Getting Around Budget: €15 euros / $17 dollars I had to think hard about this one. From a tourism perspective, in my opinion, Ireland doesn't have a great public transport system. Trains, in particular, can be pricey. That's why a lot of visitors do "self-drive" tours, or hire private drivers or coaches. But if I was on a strict budget, I think I'd use the bus system, including private (scheduled) coach operators. Compared to trains, the public buses that run between Ireland's main cities and towns aren't too expensive. Competing private operators run on the busier routes, particularly in and out of Dublin. For example, a ticket with well-known local bus company GoBus (not an endorsement, just an example!) from Dublin to Galway costs about €12 euros / $15 dollars one way. Here is a great information site that provides a starting point for research: http://getthere.ie/ Its important that you plan your itinerary, and base yourself out of urban areas. You may have to make some sacrifices. For example, you may want to get to some an out-of-the-way visitor attractions. But if a bus doesn't go there, or somewhere that can get you near there, too bad. Just rule it out and move on. Don't worry. There are hundreds of other great places to visit in Ireland. Just take a look around this site (and, believe me, I'm only getting started!). Local buses, which should between one to three euros (pay on the bus), will usually go to the big visitor attractions anyway. By staying near the urban areas, and make sure there are buses, you will keep your costs down. Plus, outside of Dublin, "urban" in Ireland doesn't mean what urban means in the US. Most towns in Ireland are quite small. Don't change destinations every day. If you aren't doing a self-drive, it is better to have a base -- for example Galway city -- for a few days, and to visit some sites that are local to that area, before moving on.
A Note About Hiring Cars
An alternative option is to hire a car, which gives you a lot more freedom in your itinerary, and more accommodation choices. Initially, this may seem like an attractive offer, especially if you have multiple passengers. For example, many of the car hire websites offer rates for small, compact cars that start from as low as around €10 to €20 euros ($11 to $23) per day. But watch out for all the additional extras, which may not be advertised up front. After standing in a long line, waiting jet-lagged to get your car, these low-cost operators often present you with insurance charges and "excess" charges. It can be confusing to understand, in that situation, which charges are mandatory and which are optional. Plus, you have to factor in the cost of fuel, which is a lot higher in Ireland than in the US. At the time of writing, petrol (gas) is €1.33 euro a litre, equivalent to $5.68 a gallon. See also: Tips for Driving in Ireland for US Visitors
5. Eat an Early Bird Dinner in a Decent Restaurant
Dinner Budget: €20 euros / $22 dollars Many restaurants offer an early bird promotion, to create an atmosphere and drum up business when the establishment may otherwise be quiet. Try to arrive early for dinner and find a restaurant (this is another advantage of staying in urban areas -- there will be more than one restaurant) that is doing an early bird offer. Between 5pm and 6pm is standard early bird time, but many eateries will run it until 6.30pm or 7pm, especially on weekdays. You should get a good three-course meal in a decent restaurant for around €20 euros if you're an early bird, or maybe a glass of wine. Take a look at this useful site of Irish restaurant listings / menus (just information, not an endorsement) to find somewhere to eat in the places you'll be staying: http://www.menupages.ie/ Or ask in the hostel -- or in the reception of the visitor attraction. Irish people are friendly -- talk to them!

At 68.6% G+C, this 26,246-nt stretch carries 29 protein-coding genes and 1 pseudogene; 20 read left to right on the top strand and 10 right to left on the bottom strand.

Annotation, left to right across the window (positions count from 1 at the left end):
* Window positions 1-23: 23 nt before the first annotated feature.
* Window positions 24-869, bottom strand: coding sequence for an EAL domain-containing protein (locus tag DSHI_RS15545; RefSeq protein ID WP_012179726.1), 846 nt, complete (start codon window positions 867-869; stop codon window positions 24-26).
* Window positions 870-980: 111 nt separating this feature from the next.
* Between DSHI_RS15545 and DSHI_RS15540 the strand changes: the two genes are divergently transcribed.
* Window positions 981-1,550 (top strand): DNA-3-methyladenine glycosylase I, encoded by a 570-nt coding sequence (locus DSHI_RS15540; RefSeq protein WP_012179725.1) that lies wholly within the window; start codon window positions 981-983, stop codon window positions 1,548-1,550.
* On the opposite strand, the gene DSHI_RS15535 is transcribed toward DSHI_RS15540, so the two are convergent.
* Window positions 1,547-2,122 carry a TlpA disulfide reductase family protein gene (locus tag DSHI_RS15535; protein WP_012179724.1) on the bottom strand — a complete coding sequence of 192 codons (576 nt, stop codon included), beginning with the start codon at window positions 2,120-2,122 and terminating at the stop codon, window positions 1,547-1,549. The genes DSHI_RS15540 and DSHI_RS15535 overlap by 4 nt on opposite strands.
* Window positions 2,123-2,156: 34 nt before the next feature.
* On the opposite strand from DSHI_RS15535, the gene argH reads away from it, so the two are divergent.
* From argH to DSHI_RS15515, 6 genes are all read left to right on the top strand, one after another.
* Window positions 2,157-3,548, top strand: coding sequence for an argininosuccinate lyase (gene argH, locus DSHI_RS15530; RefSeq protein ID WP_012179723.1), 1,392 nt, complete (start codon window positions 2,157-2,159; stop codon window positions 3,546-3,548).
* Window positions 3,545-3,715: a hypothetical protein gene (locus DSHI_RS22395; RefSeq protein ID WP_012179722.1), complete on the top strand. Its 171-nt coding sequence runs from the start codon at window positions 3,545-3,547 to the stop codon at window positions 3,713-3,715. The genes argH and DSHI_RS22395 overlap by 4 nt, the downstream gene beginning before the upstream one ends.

6. Keep Some Fun Money & Be Smart How You Spend It
Fun, Nightlife & Attractions Budget : €10 euros / $12 dollars Each day, you're going to need some money just to do stuff and see stuff. And at night, you're going to want to have the craic (Irish slang for "have a good time"). That all costs money, right? You're going to have to be disciplined. In Ireland, you could easily blow your $90 budget just on nightlife (actually, I was going to tell you how to squander your entire week's budget in one night -- but I don't remember much about that night, bada-boom!). But first, the daytime. Be smart. There is so much free stuff in Ireland. Take a look at this Wikipedia list of free visitor attractions throughout Ireland.
Another great way to save money on visitor attractions is to buy a heritage card before you get here. The Heritage Card, a state initiative, is a pre-paid card that entitles you to blanket entry to over 100 official state visitor attractions, which normally operate on a pay-as-you-go basis. The card costs €20 / $22 at the time of writing. The easiest way to get a heritage card is to buy when as soon as you arrive at the first state visitor attraction you get to. These official state visitor attractions are known in Ireland as OPW sites (Office of Public Works sites).
Drinks and Nightlife
Buying drinks in a bar in Ireland is an expensive pastime, so much so that Irish pub culture has been changing over the last decade or two. Drinking in places other than bars (home gatherings, parties, etc.) has become much more acceptable, due in part to the high cost of drinking in pubs. Expect to pay around €4.50 / $5 for a beer in a pub. While some Irish people may have three or four (or more) beers, don't feel obliged to get into a "round" of drinks, where you have to keep pace with another's drinking. A more enjoyable evening, for tourists, may be to find a pub that has traditional Irish music, and order one or two drinks or the night, which is totally acceptable. Of course, nothing says you have to drink alcohol at all and -- despite its "brand" -- and an increasing number of Irish people are finding alternative ways to enjoy themselves at night time. Events such as open air cinema screenings or non-alcohol dances are starting to pop-up although, admittedly, these are limited usually to larger urban areas like Dublin and Cork, may be hard to find elsewhere. Finally, it's a good idea to look in advance at what festivals are on before you come, and aim to go where there are festivals. While this can sometimes make it a little harder to find accommodation, festivals are a great way to get free street entertainment and to soak up the atmosphere at night time. Galway throughout July, for example, is basically one big street festival. Good luck with your planning, and let me know how you got on.
Restaurant in Galway. Image by MarcieLew